Adrenomedullin could serve as biomarker, therapeutic target in disorders caused by leaky blood vessels

Disorders caused by a leaky vasculature are more common than most people think. Despite ICU treatment, one third of the 27 million patients globally that suffer from sepsis, and up to 20% of the more than 5 million US patients with congestive heart failure die every year from their condition. Other disorders that involve a disturbed barrier function of the endothel , the innermost cell layer of blood vessels, include diabetes, migraine or inflammatory diseases. Medical opinion leaders have now confirmed evidence that adrenomedullin, a central regulator of endothelial function, could serve both as a diagnostic biomarker and a therapeutic target in disorders caused by endothelial dysfunction.

Until now, physicians had no means to identify patients with bad sepsis prognosis and those heart failure patients with congestion who relapse due to residual disease at discharge. International medical leaders have now compiled clinical data from more than 10,000 patients suffering from sepsis and congestive heart failure, whose survival was linked to blood levels of the peptide hormone adrenomedullin. Results presented in Berlin identify the active form of adrenomedullin, dubbed bio-ADM, as a biomarker that predicts development of septic shock and for the first time allows doctors to identify heart failure patients, who will relapse despite decongestive treatment with loop diuretics. While sepsis supportive treatment causes annual healthcare cost of nearly $24bn, congestive heart failure treatment and rehospitalization costs due to unidentified residual disease totaled at $31bn in the US alone. The latter annual cost is expected to double by 2030.

A diagnostic test for bio-ADM , developed and marketed by diagnostics company Sphingotec in Europe and China, is already in place. An adrenomedullin-specific therapeutic antibody, developed by Berlin-based Adrenomed AG, has just entered proof-of-concept studies in septic shock patients; a Phase II study in patients with decompensated heart failure is expected to start in 2018. According to serial entrepreneur Andreas Bergmann, founder of both companies and co-founder of BRAHMS (taken over in 2009), "bio-ADM is a general indicator for endothelial dysfunction and the need of vascular repair."

Clinical data from more than 4,000 Caucasian and Asian sepsis patients presented at the scientific symposium "Endothelial dysfunction - Adrenomedullin as a diagnostic and therapeutic target" demonstrate that low bio-ADM plasma levels (<70pg/mg) at baseline were linked to a good outcome. In contrast, bio-ADM levels above that cut-off value were linked to significantly higher mortality (up to 13-fold), organ dysfunction and high vasopressor demand. As bio-ADM levels rose 24+ hours before septic shock occurred it allowed both early intervention and therapy monitoring. bio-ADM indicated endothelial integrity in sepsis patients at emergency departments, ICUs and patients with surgical sepsis.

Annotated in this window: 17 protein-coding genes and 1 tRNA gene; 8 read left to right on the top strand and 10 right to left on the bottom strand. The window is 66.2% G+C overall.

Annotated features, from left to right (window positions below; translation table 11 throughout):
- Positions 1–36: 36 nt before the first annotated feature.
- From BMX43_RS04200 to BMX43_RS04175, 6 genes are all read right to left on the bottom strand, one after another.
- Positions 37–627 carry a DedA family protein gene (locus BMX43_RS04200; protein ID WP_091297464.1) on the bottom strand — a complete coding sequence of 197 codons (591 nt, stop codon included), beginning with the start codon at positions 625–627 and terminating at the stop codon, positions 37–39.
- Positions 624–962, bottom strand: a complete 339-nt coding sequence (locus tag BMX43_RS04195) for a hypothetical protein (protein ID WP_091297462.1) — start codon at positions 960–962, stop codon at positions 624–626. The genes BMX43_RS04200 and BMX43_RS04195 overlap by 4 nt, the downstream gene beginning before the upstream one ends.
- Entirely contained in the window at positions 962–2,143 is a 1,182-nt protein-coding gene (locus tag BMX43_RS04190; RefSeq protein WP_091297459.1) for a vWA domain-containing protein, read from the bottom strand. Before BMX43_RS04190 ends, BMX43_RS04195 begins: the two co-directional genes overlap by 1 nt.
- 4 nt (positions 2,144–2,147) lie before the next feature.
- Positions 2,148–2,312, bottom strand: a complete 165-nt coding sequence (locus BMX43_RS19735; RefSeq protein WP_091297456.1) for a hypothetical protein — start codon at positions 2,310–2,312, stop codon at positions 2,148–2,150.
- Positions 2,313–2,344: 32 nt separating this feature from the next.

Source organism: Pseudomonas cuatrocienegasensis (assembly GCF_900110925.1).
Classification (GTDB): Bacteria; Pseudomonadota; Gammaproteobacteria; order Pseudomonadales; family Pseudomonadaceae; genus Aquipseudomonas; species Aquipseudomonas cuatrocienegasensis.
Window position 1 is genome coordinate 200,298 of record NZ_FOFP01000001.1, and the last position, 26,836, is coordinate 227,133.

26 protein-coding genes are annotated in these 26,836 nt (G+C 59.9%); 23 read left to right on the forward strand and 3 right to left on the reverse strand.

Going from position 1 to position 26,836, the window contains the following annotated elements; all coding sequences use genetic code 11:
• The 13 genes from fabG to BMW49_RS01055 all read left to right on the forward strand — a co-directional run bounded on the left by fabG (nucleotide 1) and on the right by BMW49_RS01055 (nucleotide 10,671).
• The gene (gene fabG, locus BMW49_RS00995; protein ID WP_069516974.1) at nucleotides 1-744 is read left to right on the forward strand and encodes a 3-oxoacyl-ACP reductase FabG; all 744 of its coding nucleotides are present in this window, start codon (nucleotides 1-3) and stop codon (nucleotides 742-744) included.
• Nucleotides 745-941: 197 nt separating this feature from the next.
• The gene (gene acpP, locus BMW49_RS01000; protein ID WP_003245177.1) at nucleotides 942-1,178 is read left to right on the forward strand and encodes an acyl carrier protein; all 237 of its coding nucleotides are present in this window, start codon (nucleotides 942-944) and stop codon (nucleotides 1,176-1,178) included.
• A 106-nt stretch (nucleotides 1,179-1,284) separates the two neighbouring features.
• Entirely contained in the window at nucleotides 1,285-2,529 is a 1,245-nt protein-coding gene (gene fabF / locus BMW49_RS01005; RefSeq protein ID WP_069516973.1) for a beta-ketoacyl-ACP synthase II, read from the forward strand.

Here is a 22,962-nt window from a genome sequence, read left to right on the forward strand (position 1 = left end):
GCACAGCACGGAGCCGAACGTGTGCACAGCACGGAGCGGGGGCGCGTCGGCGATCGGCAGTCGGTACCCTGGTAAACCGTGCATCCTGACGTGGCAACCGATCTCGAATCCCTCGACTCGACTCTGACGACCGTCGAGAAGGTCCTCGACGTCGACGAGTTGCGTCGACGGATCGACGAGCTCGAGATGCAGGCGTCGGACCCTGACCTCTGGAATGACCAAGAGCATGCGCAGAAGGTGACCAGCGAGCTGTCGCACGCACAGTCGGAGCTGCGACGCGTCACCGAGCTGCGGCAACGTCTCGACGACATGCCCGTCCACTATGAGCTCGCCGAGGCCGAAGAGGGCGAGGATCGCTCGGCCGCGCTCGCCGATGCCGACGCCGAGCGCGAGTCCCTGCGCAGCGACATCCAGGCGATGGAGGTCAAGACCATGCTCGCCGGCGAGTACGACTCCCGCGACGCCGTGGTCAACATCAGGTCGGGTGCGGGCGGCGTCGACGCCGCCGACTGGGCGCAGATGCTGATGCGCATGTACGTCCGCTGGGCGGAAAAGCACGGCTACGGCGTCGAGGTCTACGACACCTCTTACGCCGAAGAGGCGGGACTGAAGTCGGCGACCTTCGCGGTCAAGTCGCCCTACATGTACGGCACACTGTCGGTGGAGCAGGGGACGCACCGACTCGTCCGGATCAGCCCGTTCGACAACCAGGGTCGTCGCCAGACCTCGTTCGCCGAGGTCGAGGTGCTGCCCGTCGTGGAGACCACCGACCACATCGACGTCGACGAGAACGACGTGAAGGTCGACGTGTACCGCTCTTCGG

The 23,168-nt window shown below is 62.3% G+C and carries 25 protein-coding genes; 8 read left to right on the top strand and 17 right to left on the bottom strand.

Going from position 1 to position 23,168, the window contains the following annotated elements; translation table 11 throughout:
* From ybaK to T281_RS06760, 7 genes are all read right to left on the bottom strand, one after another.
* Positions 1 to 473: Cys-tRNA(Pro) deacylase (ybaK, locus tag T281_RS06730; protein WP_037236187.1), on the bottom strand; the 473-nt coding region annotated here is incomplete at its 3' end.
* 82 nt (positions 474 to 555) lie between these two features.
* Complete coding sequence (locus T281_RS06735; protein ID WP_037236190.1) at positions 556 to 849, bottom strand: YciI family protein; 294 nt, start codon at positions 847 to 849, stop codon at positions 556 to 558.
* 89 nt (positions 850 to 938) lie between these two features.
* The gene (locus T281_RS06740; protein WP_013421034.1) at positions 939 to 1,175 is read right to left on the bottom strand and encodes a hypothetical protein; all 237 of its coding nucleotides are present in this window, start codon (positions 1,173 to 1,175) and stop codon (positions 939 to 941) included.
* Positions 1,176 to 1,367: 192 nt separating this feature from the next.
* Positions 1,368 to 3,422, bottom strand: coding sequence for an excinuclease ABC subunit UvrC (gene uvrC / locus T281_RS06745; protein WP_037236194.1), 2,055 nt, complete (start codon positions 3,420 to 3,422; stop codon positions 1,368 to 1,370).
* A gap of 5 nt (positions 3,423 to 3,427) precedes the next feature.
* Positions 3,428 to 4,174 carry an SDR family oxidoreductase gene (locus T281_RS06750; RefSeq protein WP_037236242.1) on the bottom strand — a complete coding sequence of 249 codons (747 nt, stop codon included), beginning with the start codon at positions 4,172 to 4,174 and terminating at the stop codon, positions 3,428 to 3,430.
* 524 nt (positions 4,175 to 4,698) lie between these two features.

Further clinical data from more than 6,000 patients with acute and chronic heart failure suffering from congestion and edema caused by high venous pressure and vascular fluid leakage, demonstrate that high bio-ADM levels predicted residual congestion, rehospitalization and 180-day mortality. Measuring bio-ADM levels is the very first method that allows identification of patients with acute heart failure that have residual congestion and mustn't be discharged in order to prevent rehospitalization and death.

Using adrenomedullin as a therapeutic target seems to be a next logical step. Preclinically, Adrecizumab, a humanized antibody that binds adrenomedullin without affecting its receptor binding in the endothel, led to a 40% survival benefit in mice. In two Phase I trials the first-in-class antibody showed excellent safety and tolerability in sepsis patients. Pharmacokinetic and pharmacodynamic data suggest that antibody stabilizes adrenomedullin's half-life from 22 minutes to several days and that antibody binding leads to a redistribution from the vessel interstitium to its lumen, where is closes in gaps in the endothelium and thus restores the blood vessels barrier function. A Phase II trail on 300 patients with early septic shock is underway, while a Phase II study in congestive heart failure patients is in preparation and is expected to start in 2018.

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